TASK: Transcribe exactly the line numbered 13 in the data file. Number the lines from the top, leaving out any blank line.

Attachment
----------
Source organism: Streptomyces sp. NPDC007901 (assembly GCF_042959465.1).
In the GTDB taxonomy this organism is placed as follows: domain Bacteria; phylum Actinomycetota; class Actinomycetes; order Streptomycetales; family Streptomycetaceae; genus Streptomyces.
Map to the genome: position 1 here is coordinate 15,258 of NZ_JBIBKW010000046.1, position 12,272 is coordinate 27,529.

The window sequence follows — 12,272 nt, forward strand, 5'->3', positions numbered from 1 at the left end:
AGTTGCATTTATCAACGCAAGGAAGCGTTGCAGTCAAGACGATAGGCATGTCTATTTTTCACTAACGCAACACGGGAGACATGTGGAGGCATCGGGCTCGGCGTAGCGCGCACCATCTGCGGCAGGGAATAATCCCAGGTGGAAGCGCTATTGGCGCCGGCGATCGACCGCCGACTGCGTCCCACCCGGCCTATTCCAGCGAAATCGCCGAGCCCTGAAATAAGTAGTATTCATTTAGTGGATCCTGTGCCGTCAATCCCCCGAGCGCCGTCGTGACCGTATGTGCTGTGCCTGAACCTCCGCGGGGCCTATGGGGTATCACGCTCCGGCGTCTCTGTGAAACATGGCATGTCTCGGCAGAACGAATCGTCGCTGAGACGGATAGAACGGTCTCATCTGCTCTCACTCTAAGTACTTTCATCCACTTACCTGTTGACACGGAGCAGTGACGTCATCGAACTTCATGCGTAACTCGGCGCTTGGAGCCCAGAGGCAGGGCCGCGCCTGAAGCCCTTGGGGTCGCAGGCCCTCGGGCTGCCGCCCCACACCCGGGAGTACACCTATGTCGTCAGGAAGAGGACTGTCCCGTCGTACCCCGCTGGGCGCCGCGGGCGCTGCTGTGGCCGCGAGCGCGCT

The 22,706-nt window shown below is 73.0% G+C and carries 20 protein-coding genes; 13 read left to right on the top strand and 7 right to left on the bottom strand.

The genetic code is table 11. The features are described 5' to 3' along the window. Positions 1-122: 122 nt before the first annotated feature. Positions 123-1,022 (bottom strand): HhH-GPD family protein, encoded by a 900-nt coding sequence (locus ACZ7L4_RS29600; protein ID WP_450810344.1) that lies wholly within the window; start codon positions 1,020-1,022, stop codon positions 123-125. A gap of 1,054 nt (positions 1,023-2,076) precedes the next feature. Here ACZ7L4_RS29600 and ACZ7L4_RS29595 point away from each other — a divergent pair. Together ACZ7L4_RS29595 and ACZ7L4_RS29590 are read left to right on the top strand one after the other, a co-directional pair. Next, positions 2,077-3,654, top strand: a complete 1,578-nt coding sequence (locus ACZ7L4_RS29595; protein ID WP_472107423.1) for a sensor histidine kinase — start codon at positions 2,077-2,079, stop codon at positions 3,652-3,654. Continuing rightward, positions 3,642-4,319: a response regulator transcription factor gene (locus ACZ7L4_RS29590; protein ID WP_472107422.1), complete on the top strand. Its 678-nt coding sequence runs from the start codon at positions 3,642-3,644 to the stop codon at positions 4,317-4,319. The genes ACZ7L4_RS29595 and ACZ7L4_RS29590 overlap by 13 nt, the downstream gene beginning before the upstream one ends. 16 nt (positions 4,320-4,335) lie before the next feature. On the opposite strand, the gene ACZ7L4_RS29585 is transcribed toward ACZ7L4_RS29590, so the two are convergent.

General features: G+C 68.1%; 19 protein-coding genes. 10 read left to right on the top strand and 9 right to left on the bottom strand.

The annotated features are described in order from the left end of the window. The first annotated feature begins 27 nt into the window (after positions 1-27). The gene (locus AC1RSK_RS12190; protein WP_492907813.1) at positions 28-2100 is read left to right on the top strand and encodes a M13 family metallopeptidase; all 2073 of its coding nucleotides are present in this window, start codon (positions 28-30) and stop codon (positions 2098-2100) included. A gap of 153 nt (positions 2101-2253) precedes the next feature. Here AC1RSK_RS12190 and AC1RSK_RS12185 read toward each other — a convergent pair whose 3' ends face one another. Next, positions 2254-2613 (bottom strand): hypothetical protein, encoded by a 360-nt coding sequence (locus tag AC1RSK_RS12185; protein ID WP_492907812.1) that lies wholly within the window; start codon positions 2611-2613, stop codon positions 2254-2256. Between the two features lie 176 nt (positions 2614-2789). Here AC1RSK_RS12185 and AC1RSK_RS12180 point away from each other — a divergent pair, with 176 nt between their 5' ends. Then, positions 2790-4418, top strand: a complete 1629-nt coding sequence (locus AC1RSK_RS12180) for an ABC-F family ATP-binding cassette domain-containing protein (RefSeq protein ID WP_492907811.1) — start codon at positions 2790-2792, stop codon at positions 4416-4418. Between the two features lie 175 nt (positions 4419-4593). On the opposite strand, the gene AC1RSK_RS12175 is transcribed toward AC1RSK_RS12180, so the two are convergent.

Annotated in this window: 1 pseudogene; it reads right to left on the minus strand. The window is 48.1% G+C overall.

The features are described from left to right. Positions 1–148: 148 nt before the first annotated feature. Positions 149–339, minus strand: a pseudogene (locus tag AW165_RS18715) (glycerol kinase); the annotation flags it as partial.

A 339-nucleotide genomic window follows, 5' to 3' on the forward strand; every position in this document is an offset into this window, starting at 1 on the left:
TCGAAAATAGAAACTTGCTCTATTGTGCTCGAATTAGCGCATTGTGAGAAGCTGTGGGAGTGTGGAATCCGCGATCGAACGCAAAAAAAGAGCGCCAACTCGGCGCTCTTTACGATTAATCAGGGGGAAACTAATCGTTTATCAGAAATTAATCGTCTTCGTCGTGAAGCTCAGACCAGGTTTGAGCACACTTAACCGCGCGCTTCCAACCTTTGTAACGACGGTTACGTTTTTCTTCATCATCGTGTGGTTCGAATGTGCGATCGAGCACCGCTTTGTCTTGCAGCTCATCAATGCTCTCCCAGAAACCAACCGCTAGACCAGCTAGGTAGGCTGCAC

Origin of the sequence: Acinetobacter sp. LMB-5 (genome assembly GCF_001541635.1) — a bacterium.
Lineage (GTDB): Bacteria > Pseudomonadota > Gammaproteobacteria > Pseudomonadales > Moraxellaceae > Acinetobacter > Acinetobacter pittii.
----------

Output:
TCGAAAATAGAAACTTGCTCTATTGTGCTCGAATTAGCGCATTGTGAGAAGCTGTGGGAGTGTGGAATCCGCGATCGAACGCAAAAAAAGAGCGCCAACTCGGCGCTCTTTACGATTAATCAGGGGGAAACTAATCGTTTATCAGAAATTAATCGTCTTCGTCGTGAAGCTCAGACCAGGTTTGAGCACACTTAACCGCGCGCTTCCAACCTTTGTAACGACGGTTACGTTTTTCTTCATCATCGTGTGGTTCGAATGTGCGATCGAGCACCGCTTTGTCTTGCAGCTCATCAATGCTCTCCCAGAAACCAACCGCTAGACCAGCTAGGTAGGCTGCAC